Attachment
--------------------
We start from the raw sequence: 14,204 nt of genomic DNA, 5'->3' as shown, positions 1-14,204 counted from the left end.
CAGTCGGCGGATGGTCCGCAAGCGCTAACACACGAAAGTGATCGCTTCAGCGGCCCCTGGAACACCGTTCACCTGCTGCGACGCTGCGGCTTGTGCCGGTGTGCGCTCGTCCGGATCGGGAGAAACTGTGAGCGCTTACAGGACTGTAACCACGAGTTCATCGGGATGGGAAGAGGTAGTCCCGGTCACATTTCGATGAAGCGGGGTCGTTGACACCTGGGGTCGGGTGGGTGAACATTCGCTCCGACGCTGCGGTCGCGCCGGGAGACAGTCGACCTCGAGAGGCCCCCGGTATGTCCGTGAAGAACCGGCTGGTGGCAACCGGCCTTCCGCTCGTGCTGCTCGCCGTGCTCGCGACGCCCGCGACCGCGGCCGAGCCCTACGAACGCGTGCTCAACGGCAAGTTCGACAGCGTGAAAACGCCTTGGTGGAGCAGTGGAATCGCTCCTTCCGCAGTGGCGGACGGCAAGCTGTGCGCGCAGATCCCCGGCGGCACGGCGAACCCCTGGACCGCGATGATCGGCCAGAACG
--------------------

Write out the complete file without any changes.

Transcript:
We start from the raw sequence: 14,204 nt of genomic DNA, 5'->3' as shown, positions 1-14,204 counted from the left end.
CAGTCGGCGGATGGTCCGCAAGCGCTAACACACGAAAGTGATCGCTTCAGCGGCCCCTGGAACACCGTTCACCTGCTGCGACGCTGCGGCTTGTGCCGGTGTGCGCTCGTCCGGATCGGGAGAAACTGTGAGCGCTTACAGGACTGTAACCACGAGTTCATCGGGATGGGAAGAGGTAGTCCCGGTCACATTTCGATGAAGCGGGGTCGTTGACACCTGGGGTCGGGTGGGTGAACATTCGCTCCGACGCTGCGGTCGCGCCGGGAGACAGTCGACCTCGAGAGGCCCCCGGTATGTCCGTGAAGAACCGGCTGGTGGCAACCGGCCTTCCGCTCGTGCTGCTCGCCGTGCTCGCGACGCCCGCGACCGCGGCCGAGCCCTACGAACGCGTGCTCAACGGCAAGTTCGACAGCGTGAAAACGCCTTGGTGGAGCAGTGGAATCGCTCCTTCCGCAGTGGCGGACGGCAAGCTGTGCGCGCAGATCCCCGGCGGCACGGCGAACCCCTGGACCGCGATGATCGGCCAGAACG